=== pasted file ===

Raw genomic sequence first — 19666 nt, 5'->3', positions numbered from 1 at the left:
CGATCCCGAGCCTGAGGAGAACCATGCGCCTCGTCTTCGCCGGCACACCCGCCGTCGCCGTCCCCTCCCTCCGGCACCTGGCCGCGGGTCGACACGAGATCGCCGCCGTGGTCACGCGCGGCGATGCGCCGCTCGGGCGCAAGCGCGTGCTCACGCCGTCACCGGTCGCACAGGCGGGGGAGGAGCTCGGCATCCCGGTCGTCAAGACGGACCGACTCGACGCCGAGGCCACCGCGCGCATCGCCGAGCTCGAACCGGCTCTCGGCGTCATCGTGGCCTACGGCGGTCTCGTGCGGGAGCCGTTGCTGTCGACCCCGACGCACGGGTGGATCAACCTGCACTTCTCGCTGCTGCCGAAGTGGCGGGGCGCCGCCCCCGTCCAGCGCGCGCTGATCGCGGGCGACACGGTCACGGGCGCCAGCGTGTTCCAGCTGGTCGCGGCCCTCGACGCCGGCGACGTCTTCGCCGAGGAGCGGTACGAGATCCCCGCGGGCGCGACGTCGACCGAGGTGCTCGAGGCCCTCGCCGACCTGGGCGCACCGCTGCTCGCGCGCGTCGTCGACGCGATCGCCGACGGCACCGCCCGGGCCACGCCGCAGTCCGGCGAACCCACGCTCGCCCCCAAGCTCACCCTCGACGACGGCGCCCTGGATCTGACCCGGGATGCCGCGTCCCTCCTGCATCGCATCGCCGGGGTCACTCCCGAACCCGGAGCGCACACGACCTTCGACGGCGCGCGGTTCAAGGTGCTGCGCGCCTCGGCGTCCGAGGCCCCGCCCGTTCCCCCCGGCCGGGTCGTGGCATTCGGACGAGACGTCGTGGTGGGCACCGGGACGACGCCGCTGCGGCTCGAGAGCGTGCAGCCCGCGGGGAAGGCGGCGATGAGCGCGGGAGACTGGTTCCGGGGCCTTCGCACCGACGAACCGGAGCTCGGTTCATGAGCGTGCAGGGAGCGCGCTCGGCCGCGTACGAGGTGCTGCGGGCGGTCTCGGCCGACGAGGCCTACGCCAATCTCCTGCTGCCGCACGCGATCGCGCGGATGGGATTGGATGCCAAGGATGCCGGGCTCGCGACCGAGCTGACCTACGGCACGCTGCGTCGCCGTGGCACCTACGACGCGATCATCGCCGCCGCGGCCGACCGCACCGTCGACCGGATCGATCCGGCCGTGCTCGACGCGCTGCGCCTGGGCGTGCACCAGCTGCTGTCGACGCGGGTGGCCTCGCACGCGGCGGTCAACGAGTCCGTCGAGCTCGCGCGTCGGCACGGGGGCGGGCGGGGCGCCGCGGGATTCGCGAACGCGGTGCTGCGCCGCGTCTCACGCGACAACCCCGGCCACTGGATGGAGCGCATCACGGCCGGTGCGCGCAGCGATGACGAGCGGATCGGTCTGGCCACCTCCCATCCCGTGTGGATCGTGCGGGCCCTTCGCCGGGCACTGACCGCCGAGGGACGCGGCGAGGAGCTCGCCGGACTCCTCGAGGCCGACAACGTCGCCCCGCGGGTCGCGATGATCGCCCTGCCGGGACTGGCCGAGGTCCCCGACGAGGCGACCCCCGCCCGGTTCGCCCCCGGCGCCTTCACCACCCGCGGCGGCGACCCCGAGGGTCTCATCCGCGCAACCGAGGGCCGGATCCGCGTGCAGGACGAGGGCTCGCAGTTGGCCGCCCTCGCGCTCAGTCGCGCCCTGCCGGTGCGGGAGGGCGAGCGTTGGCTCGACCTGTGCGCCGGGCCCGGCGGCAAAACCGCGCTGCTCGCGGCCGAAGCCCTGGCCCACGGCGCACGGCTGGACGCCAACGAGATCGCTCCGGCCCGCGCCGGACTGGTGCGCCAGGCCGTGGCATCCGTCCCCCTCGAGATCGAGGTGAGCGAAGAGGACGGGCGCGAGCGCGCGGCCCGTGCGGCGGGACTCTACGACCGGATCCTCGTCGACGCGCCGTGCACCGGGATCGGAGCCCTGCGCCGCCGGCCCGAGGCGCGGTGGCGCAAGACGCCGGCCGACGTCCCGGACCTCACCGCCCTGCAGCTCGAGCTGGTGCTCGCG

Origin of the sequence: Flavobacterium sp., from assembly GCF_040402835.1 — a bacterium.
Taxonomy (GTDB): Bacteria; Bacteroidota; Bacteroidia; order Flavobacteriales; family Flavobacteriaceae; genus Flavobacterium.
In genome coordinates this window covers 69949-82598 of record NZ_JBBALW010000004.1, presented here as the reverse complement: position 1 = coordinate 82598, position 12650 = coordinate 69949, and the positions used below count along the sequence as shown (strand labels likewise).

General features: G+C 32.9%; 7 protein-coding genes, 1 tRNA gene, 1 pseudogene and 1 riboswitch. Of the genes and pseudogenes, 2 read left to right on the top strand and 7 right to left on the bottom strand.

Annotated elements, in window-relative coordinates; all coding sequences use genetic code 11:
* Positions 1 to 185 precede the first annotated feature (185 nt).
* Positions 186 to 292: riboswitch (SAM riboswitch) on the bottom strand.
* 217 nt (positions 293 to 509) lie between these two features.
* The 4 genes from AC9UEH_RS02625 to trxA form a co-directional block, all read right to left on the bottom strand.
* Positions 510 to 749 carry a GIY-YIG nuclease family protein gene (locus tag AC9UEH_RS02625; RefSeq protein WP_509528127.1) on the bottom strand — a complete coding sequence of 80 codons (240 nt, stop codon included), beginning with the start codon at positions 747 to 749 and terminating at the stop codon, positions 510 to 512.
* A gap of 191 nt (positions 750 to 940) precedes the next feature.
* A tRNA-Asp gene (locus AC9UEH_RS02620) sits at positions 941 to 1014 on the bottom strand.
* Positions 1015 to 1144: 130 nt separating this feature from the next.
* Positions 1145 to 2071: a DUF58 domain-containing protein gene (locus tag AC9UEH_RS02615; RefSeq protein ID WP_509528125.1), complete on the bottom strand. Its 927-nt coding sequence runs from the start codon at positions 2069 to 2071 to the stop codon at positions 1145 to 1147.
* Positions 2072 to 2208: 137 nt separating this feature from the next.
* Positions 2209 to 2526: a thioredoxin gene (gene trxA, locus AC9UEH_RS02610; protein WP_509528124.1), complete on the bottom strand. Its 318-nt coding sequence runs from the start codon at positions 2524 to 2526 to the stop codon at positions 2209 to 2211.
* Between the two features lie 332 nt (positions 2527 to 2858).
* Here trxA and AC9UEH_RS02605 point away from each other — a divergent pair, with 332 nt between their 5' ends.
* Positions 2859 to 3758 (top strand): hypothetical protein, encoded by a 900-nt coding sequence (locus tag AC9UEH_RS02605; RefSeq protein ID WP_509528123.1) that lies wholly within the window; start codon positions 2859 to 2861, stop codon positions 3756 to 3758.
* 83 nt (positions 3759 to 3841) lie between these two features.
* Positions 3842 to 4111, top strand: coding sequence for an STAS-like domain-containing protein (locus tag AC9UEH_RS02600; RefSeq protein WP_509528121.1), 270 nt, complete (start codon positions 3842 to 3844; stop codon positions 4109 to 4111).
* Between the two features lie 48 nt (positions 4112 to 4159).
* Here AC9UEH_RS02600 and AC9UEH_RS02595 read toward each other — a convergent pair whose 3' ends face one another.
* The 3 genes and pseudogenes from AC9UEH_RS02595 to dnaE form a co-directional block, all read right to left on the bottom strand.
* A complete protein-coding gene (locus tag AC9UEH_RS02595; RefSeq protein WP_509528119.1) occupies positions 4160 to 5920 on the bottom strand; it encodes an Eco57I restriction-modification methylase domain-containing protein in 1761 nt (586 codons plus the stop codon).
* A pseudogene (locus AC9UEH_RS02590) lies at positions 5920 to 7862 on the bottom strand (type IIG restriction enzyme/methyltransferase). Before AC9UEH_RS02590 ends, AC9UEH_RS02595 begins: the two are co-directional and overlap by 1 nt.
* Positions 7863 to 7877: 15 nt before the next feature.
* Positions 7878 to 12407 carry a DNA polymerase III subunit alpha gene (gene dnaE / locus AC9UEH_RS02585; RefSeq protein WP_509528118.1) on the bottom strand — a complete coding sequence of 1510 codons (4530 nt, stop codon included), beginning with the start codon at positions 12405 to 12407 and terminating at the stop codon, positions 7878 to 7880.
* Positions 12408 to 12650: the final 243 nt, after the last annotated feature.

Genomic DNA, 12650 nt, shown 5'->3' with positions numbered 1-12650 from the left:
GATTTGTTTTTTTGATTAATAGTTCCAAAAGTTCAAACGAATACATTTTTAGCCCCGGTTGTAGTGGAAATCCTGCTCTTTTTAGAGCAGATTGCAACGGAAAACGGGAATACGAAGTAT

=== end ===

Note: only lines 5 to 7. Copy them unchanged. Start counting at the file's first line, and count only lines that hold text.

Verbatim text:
In genome coordinates this window covers 69949-82598 of record NZ_JBBALW010000004.1, presented here as the reverse complement: position 1 = coordinate 82598, position 12650 = coordinate 69949, and the positions used below count along the sequence as shown (strand labels likewise).

General features: G+C 32.9%; 7 protein-coding genes, 1 tRNA gene, 1 pseudogene and 1 riboswitch. Of the genes and pseudogenes, 2 read left to right on the top strand and 7 right to left on the bottom strand.

Annotated elements, in window-relative coordinates; all coding sequences use genetic code 11: